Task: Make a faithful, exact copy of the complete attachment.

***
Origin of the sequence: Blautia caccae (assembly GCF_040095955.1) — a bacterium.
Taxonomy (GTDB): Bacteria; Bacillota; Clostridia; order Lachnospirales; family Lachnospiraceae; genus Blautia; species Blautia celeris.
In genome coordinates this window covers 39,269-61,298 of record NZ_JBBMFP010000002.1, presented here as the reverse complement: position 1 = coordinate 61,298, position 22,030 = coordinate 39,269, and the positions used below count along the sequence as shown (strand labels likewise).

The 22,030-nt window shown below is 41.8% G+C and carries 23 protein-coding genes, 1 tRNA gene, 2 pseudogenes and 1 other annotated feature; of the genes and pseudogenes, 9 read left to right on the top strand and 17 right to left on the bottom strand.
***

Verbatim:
Origin of the sequence: Blautia caccae (assembly GCF_040095955.1) — a bacterium.
Taxonomy (GTDB): Bacteria; Bacillota; Clostridia; order Lachnospirales; family Lachnospiraceae; genus Blautia; species Blautia celeris.
In genome coordinates this window covers 39,269-61,298 of record NZ_JBBMFP010000002.1, presented here as the reverse complement: position 1 = coordinate 61,298, position 22,030 = coordinate 39,269, and the positions used below count along the sequence as shown (strand labels likewise).

The 22,030-nt window shown below is 41.8% G+C and carries 23 protein-coding genes, 1 tRNA gene, 2 pseudogenes and 1 other annotated feature; of the genes and pseudogenes, 9 read left to right on the top strand and 17 right to left on the bottom strand.